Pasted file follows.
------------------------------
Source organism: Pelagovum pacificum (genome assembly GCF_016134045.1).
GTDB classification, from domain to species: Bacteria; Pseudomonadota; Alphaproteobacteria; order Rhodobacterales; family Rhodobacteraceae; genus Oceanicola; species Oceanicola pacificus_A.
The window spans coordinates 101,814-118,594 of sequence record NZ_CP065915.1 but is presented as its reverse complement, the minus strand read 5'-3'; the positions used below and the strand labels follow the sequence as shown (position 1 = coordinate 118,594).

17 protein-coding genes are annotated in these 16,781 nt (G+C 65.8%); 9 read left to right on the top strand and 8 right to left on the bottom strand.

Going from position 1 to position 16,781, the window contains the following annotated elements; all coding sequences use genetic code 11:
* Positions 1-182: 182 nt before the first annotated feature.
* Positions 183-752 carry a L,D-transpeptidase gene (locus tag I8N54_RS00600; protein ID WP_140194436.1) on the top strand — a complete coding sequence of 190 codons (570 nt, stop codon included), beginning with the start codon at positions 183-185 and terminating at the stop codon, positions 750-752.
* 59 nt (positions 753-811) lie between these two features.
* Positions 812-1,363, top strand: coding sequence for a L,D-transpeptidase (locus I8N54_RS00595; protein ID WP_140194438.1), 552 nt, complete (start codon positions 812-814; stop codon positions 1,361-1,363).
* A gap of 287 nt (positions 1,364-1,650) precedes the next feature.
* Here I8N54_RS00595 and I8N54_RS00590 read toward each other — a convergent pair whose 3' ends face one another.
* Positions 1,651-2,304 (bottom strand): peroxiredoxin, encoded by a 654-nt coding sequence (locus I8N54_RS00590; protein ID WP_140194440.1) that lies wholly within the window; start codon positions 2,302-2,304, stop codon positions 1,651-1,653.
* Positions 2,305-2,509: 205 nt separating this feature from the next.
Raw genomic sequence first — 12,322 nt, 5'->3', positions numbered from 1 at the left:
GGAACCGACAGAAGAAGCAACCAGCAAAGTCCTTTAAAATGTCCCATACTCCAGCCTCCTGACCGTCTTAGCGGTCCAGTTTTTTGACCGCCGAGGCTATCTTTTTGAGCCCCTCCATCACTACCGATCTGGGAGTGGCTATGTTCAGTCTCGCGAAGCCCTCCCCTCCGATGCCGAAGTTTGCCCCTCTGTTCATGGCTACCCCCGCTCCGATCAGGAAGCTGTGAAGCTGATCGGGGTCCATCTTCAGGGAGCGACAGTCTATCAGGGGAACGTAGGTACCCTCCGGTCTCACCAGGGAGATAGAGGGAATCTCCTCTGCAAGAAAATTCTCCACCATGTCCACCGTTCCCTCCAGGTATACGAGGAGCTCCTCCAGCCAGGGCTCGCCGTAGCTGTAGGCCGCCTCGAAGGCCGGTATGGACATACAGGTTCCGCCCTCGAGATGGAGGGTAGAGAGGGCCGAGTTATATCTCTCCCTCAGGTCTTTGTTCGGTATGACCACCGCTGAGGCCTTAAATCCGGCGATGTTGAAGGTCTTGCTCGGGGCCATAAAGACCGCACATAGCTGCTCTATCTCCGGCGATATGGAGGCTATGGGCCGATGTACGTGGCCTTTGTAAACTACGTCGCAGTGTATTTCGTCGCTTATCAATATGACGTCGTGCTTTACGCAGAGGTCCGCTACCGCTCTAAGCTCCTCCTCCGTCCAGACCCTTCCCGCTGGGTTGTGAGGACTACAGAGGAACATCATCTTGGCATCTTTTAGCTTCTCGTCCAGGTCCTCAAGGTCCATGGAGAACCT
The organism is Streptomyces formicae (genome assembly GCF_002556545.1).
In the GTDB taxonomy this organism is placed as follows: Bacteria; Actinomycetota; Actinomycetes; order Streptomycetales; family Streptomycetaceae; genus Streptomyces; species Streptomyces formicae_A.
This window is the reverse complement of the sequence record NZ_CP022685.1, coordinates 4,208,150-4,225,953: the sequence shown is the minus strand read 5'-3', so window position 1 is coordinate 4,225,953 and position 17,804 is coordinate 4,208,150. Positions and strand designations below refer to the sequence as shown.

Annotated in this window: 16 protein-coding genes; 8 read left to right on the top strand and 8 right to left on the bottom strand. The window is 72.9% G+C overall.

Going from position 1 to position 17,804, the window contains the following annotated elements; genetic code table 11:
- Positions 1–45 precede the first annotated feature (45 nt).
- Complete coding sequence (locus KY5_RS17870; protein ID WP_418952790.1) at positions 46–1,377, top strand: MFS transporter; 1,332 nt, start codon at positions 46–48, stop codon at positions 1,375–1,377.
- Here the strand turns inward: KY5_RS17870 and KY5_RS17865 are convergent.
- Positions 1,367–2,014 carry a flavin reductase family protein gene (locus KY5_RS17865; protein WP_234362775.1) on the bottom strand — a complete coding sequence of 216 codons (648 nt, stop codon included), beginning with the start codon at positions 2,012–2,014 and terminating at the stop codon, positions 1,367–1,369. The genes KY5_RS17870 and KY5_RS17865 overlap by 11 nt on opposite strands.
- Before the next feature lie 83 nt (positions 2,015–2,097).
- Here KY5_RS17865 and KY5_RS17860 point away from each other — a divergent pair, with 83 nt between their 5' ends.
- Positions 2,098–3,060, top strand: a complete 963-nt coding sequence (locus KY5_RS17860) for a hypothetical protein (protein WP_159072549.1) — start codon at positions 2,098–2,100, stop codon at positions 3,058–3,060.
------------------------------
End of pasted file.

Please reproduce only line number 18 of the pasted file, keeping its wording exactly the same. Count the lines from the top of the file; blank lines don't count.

This window is the reverse complement of the sequence record NZ_CP022685.1, coordinates 4,208,150-4,225,953: the sequence shown is the minus strand read 5'-3', so window position 1 is coordinate 4,225,953 and position 17,804 is coordinate 4,208,150. Positions and strand designations below refer to the sequence as shown.